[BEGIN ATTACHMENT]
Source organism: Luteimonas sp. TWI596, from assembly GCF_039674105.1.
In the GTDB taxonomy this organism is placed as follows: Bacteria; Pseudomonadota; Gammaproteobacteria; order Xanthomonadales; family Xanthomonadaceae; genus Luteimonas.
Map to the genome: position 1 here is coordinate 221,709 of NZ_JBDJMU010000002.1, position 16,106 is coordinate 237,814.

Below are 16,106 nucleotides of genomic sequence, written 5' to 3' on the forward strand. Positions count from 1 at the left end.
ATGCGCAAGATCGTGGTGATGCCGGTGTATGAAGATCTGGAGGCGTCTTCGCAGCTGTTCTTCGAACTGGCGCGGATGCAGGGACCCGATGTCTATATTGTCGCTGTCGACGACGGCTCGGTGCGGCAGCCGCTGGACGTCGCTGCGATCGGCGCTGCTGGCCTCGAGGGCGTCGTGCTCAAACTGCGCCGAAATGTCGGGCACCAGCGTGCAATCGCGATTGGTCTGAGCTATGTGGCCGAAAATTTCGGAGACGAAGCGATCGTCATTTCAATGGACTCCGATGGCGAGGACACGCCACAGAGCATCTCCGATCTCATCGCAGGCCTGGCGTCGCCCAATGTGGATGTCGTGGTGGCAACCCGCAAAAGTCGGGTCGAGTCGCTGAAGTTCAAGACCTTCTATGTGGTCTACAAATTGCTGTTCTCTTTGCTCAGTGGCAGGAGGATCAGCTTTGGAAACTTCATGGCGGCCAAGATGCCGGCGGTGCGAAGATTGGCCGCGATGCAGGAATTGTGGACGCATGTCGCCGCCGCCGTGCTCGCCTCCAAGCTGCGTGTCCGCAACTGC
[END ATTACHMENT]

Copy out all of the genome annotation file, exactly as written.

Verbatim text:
Source organism: Luteimonas sp. TWI596, from assembly GCF_039674105.1.
In the GTDB taxonomy this organism is placed as follows: Bacteria; Pseudomonadota; Gammaproteobacteria; order Xanthomonadales; family Xanthomonadaceae; genus Luteimonas.
Map to the genome: position 1 here is coordinate 221,709 of NZ_JBDJMU010000002.1, position 16,106 is coordinate 237,814.

Below are 16,106 nucleotides of genomic sequence, written 5' to 3' on the forward strand. Positions count from 1 at the left end.
ATGCGCAAGATCGTGGTGATGCCGGTGTATGAAGATCTGGAGGCGTCTTCGCAGCTGTTCTTCGAACTGGCGCGGATGCAGGGACCCGATGTCTATATTGTCGCTGTCGACGACGGCTCGGTGCGGCAGCCGCTGGACGTCGCTGCGATCGGCGCTGCTGGCCTCGAGGGCGTCGTGCTCAAACTGCGCCGAAATGTCGGGCACCAGCGTGCAATCGCGATTGGTCTGAGCTATGTGGCCGAAAATTTCGGAGACGAAGCGATCGTCATTTCAATGGACTCCGATGGCGAGGACACGCCACAGAGCATCTCCGATCTCATCGCAGGCCTGGCGTCGCCCAATGTGGATGTCGTGGTGGCAACCCGCAAAAGTCGGGTCGAGTCGCTGAAGTTCAAGACCTTCTATGTGGTCTACAAATTGCTGTTCTCTTTGCTCAGTGGCAGGAGGATCAGCTTTGGAAACTTCATGGCGGCCAAGATGCCGGCGGTGCGAAGATTGGCCGCGATGCAGGAATTGTGGACGCATGTCGCCGCCGCCGTGCTCGCCTCCAAGCTGCGTGTCCGCAACTGC